Female Munitions Workers in WW1

Health Risks in the Factories

There were very few health and safety facilities in early 20th century factories. Workers used hazardous, unguarded machinery, which could cause terrible injuries if it accidentally caught clothing or hair. During an explosion in 1916 at the No. 1 Filling Factory in Leeds, Jane Swift caught her hair in a machine, which peeled off her scalp all the way round her head.


Munitions workers handled highly flammable and explosive materials and, despite regulations banning matches and hair pins from factories, there were accidents. Like soldiers, factory workers wore tags, so that their bodies could be identified after an explosion. 

The dangerous chemicals they worked with had severe side effects too. TNT caused toxic jaundice and workers were nicknamed 'Canary Girls', as their hair and skin turned yellow. One Canary Girl said later, “You expected to feel 'poorly'; our skin was perfectly yellow, right down through the body, legs and toenails even,” (quoted by Kate Adie in  Fighting on the Home Front, 2013).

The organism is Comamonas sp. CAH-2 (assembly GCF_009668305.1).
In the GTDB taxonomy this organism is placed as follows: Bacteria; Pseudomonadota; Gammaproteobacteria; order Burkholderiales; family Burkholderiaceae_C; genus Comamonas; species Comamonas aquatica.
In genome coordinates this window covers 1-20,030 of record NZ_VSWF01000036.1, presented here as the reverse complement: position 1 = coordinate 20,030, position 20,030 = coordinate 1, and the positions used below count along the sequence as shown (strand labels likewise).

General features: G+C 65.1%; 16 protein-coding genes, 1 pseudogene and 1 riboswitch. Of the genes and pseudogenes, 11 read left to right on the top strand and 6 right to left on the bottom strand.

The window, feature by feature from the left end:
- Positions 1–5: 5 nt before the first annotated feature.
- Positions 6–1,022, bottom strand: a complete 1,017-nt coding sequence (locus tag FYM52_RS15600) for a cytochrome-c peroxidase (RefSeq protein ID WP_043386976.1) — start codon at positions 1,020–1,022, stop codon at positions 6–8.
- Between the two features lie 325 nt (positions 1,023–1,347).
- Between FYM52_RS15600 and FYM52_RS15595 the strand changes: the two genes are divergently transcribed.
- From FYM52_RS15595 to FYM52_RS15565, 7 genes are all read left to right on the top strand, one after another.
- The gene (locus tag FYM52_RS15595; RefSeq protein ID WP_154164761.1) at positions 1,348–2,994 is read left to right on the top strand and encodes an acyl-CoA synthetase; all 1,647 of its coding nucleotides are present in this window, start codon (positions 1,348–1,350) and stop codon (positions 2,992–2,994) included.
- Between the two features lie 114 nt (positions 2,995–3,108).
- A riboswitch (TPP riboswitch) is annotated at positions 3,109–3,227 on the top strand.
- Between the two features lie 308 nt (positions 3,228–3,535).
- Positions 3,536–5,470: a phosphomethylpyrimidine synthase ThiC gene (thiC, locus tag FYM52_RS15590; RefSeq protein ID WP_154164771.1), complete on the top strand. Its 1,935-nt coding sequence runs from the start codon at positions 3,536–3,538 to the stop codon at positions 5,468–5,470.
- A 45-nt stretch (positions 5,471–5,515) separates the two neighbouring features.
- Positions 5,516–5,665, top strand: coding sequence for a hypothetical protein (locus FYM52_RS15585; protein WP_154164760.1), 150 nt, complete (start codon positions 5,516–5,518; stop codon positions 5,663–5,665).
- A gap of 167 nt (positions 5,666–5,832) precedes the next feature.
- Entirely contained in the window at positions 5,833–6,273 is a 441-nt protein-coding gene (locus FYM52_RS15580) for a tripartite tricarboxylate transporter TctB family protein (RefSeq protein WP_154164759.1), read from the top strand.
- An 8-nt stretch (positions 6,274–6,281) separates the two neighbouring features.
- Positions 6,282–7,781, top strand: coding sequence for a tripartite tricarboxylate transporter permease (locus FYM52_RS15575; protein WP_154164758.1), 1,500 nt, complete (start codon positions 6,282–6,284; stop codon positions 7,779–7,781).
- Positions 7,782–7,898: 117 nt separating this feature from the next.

Glossary:

Canary – small yellow songbird, often kept as a pet
Flammable – can easily catch fire
Hazardous – something that can be very dangerous 
Jaundice – illness that causes the skin, even eyeballs, to turn yellow
TNT - a yellow chemical material used in explosives

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